* Martin Heidegger. Believes that the conscious and the world are not separate entities. Lines between realism and idealism are blurred. "Dasein." Our first thoughts are not "who am I," but "here is the world I am in." To think about the hammer makes it no longer a hammer. Authenticity: taking a hold of yourself, not Das Mann self. A return to your historicity after authenticity to avoid alienation. We've been thrown into the world. We never live in the present. This understanding leads to dasein. Acorns are not dasein: they have potential, but not perspective. Conscious says we could be more authentic, which gives rise to guilt. "Being unto death:" a recognition that leads to resolutions. Nazi ties: very controversial.

* Jean-Paul Sarte. Writes for responsibility; turns down Nobel prize. Human nature is found under stress. Sarte says screw making up excuses for yourself for any predicament. We are free in that we always have choices to make, no matter the situation--he should know, he was a Nazi prisoner. How do citizens see the moutain they live by? Threats to freedom are often internal. Choices lead to emotions. You decide whether to forget or dwell. "We all get the war we deserve." Consciousness is freedom, spontaneous and nothingness: like a beam of light that dynamically molds what it sees. Emotions structure consciousness, not an escape behavior. Being for itself, in itself, for others. Self is an accumulation of external actions. Transcendence: overreaching facts and the present, wanting to be God. My birthday is not a fact (re: fake ids). "Bad faith"--a stiff waiter. Sarte attacks Freud for not taking responsibiliy. Being for others--the play 'no exit.' We only know ourselves through other people. We may appear bad in one instance, but we also are being for ourselves so don't have to be judged. Leads to moral education. Being for others cannot be ignored. Facticity, transcendence and being for others always in tension, in contrast with Aristotle's society. This guilt is secular original sin. Hell is other people: the play No Exit. Wife abuser, female socialite and working class lesbian. Death makes us pure facticity. Seeing someone else in our private desert.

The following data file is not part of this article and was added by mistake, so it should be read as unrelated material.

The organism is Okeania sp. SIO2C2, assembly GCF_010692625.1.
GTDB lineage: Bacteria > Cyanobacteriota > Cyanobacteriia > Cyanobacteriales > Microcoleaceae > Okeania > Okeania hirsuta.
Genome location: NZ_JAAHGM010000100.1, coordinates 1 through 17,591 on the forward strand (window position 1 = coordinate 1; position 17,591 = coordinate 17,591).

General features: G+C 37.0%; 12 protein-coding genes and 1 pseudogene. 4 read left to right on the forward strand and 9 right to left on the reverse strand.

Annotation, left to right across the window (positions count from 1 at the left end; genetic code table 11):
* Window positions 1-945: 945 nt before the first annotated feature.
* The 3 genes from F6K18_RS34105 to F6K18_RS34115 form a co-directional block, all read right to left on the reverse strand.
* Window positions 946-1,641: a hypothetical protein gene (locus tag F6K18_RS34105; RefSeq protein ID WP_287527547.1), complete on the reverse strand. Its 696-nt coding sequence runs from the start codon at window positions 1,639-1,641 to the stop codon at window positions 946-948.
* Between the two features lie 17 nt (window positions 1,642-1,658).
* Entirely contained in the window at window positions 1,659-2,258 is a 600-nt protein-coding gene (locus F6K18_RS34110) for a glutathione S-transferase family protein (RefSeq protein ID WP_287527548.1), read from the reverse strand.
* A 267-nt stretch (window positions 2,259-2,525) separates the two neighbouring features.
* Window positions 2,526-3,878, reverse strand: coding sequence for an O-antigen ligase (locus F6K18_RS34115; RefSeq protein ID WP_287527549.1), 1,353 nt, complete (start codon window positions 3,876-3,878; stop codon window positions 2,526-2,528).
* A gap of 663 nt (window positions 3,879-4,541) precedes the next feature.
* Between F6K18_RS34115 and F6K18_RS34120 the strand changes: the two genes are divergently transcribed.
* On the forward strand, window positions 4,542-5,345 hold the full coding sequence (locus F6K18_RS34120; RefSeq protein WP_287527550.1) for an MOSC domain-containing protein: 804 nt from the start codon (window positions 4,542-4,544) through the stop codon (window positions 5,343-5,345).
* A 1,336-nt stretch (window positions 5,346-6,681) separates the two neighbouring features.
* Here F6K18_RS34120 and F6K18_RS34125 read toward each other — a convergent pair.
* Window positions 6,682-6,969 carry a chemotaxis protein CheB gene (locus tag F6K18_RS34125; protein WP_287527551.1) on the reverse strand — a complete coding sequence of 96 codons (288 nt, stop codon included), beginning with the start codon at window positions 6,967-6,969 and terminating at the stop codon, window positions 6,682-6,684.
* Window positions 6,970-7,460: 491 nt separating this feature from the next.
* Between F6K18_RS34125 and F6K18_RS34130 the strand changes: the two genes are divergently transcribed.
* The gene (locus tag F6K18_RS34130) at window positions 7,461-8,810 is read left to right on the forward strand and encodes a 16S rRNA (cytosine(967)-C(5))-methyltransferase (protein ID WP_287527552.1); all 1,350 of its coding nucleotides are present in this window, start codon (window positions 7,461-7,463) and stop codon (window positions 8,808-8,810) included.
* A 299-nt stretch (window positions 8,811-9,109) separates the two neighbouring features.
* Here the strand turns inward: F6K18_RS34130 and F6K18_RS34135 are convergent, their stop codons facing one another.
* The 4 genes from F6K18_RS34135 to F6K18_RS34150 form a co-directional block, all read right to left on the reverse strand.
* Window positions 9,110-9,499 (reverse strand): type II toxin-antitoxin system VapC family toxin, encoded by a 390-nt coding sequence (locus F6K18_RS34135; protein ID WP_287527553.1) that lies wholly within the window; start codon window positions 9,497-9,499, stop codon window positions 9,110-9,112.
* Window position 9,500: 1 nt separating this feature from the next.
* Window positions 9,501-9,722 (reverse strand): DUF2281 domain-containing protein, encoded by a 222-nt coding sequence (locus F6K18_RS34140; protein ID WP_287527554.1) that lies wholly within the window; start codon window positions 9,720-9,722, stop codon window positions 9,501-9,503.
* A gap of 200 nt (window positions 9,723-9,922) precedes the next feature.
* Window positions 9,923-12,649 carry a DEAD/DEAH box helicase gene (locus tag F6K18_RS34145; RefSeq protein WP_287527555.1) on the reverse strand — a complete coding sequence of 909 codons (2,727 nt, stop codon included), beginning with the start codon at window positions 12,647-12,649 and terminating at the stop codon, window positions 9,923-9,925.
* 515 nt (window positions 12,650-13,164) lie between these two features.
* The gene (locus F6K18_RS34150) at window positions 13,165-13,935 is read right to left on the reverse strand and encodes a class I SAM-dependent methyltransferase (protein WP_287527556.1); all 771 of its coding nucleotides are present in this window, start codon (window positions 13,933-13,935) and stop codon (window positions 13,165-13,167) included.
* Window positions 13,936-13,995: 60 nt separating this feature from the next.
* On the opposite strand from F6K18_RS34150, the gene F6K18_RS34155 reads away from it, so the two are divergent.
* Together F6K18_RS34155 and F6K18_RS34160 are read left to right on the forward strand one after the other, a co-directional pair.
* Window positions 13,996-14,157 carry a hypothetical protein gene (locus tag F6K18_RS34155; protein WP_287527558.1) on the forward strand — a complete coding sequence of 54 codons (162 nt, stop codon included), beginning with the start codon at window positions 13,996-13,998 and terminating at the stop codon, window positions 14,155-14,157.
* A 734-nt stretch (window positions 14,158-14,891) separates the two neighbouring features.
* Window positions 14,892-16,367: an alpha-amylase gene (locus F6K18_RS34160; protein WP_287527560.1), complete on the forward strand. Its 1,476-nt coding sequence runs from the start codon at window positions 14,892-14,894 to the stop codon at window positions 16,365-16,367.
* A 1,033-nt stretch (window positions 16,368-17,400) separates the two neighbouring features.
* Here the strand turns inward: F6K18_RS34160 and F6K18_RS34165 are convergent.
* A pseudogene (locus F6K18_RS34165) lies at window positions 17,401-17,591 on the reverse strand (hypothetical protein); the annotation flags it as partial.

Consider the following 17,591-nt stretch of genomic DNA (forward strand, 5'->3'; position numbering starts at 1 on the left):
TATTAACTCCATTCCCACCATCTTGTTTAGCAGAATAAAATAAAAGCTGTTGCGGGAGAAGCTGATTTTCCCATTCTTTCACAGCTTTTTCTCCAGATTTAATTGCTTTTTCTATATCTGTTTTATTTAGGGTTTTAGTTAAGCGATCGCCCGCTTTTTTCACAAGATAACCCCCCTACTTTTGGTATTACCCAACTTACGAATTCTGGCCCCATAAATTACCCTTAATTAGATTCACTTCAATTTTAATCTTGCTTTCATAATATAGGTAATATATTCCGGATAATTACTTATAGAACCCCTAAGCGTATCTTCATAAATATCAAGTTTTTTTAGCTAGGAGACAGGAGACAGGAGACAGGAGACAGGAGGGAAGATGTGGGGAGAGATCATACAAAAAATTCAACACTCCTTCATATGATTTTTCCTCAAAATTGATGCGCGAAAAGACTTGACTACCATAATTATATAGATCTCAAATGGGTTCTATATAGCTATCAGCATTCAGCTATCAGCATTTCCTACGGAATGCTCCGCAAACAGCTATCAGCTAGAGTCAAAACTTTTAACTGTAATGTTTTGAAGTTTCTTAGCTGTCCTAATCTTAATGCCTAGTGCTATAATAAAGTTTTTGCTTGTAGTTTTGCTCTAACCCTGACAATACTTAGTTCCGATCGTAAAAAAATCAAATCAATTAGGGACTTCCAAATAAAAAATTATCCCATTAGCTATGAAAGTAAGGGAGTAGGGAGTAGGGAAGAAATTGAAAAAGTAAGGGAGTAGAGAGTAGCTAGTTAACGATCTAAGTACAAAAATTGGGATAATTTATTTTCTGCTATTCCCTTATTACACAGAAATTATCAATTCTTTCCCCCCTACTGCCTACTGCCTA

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59 of 62 people found this review helpful